The pasture reminded me of the one I played in and followed my Daddy around in as he took care of his and Papa's cows

The pasture reminded me of the one I played in and followed my Daddy around in as he took care of his and Papa’s cows

It was a beautiful day.  It was overcast so it wasn’t too hot, and the rain held off until the end of our time together.  I watched the eyes of my children as they rode in the buggy that Buck, their new four-legged friend, pulled along paths through the woods.  Later Buck followed them around in the sheep pasture.  I believe our Princess has caught the horse bug.  My Buddy was the sheep magnet.  A couple seemed to like him and came right up.  It was a gift to see my two youngest whooping it up with their friends, peeking at eggs in a nest, smelling lavender growing in a bed, and resisting the urge to follow the turkey and roosters around the yard.

At lunch we gathered together under a shelter at a picnic table while the children ate at a sweet table covered in burlap.  On every table sat a vase with fresh-cut flowers or herbs.  The breeze blew gently as we picnicked from the sack lunches we’d brought.  We visited with our new friends–the shepherdess/beekeeper/farmer extraordinaire who was hosting us, and her friend who had trained Buck to pull the buggy and was working with him on pulling a harrow.  We laughed and talked about lessons learned in nature around us, raising children, and the Oxford comma.  I soaked it all in, thankful for the invitation, for friends to travel with, and for being able to get my act together and go.  (Some days that’s a greater accomplishment than others.)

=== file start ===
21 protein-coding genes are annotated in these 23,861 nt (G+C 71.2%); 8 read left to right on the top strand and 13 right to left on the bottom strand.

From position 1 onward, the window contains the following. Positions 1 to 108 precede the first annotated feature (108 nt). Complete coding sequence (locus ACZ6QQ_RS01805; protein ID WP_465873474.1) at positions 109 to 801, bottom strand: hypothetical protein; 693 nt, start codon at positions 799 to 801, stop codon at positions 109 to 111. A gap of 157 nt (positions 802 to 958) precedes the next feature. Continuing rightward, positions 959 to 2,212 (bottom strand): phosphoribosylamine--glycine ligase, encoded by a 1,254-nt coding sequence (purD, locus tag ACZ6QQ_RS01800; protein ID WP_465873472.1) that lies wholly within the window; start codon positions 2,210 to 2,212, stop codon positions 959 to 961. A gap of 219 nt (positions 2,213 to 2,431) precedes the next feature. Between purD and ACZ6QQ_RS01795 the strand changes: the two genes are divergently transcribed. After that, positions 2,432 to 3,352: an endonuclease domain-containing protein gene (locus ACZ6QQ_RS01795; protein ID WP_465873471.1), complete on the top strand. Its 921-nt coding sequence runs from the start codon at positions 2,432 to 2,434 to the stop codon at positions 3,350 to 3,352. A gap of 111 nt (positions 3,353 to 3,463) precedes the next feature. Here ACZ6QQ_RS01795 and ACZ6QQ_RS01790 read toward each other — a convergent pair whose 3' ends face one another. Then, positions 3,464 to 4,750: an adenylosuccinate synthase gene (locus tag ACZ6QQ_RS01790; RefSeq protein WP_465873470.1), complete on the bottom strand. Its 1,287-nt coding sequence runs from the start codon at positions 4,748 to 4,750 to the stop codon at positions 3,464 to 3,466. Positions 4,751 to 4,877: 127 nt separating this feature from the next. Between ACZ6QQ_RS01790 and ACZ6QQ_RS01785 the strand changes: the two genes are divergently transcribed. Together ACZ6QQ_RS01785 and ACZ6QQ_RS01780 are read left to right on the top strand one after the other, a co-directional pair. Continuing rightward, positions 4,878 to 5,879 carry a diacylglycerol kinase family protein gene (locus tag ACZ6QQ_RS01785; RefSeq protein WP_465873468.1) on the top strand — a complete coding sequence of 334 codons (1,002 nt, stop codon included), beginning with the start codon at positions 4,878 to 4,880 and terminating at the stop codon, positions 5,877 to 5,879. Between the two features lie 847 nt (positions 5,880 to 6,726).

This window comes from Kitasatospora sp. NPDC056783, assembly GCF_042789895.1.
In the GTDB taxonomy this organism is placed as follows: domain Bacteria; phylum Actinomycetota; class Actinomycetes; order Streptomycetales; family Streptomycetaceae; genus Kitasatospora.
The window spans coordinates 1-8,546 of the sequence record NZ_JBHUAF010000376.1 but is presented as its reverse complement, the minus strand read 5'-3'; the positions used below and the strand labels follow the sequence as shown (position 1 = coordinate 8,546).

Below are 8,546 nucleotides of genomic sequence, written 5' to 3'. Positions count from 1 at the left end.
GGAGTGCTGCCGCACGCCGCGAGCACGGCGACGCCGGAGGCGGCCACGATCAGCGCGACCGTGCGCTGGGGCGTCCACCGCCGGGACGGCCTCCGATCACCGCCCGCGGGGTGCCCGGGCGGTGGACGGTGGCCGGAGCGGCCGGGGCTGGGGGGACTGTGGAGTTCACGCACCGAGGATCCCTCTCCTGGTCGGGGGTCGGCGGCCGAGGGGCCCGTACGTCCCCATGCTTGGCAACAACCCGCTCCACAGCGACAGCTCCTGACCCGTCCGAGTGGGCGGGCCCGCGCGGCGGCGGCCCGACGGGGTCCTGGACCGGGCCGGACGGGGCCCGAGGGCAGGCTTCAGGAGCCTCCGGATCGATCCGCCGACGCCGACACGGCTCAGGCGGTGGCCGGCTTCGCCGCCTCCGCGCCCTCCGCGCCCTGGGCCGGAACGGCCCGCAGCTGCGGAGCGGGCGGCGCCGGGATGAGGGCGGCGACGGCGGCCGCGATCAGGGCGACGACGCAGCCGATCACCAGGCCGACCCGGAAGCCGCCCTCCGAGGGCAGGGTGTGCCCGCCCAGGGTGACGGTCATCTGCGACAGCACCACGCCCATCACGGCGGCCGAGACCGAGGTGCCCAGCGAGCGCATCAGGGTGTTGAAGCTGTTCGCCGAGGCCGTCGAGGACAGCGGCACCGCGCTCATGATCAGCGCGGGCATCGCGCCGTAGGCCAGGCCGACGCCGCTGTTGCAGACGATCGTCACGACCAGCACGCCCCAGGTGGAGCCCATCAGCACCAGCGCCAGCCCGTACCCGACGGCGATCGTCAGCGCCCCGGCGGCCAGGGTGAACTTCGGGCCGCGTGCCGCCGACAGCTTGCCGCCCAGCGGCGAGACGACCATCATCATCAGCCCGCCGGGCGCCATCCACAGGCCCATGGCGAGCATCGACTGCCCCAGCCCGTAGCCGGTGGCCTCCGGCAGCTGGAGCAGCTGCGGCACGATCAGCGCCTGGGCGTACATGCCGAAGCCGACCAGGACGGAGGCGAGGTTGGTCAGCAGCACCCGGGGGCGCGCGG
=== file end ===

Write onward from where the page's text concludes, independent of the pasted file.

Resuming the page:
As we walked around the farm, I saw things that reminded me of England–the gates and the orchard wall especially.  But mostly I missed my roots.  Home.  At Blackberry Flats.  And at my Granny’s farm.  I grew up sidestepping cow patties and crawling under electric fences.  I was bottlefeeding a calf when I was 8 years old.  We had a horse when we moved to Blackberry Flats a year later.  We were never without cats and dogs scattering underfoot when we walked out the back door.  I miss the animals.  I miss the land.  Oh I miss it all.

So it was with gratitude and sentimentality that I turned to our hostess as we were leaving and said, “You are a good steward of our world.  Thank you for sharing it with us.”

She looked up and said quietly, “I appreciate your saying that.  I like to be about redemption.  Since I know I’m certainly a part of the other.”

Oh my.

The poetry in those words.

I like to be about redemption.

My soul cried out in resonance–YES!  Me too!

I want to be about redemption.

I knew what it meant but so often the word is tied to religious meaning, which can get a bit confusing.  So when I came home, I looked for the exact meaning and this is what I found in the dictionary.

Redemption…..the act of recovering or atoning for a fault or mistake.  Redemption…..rescue or deliverance.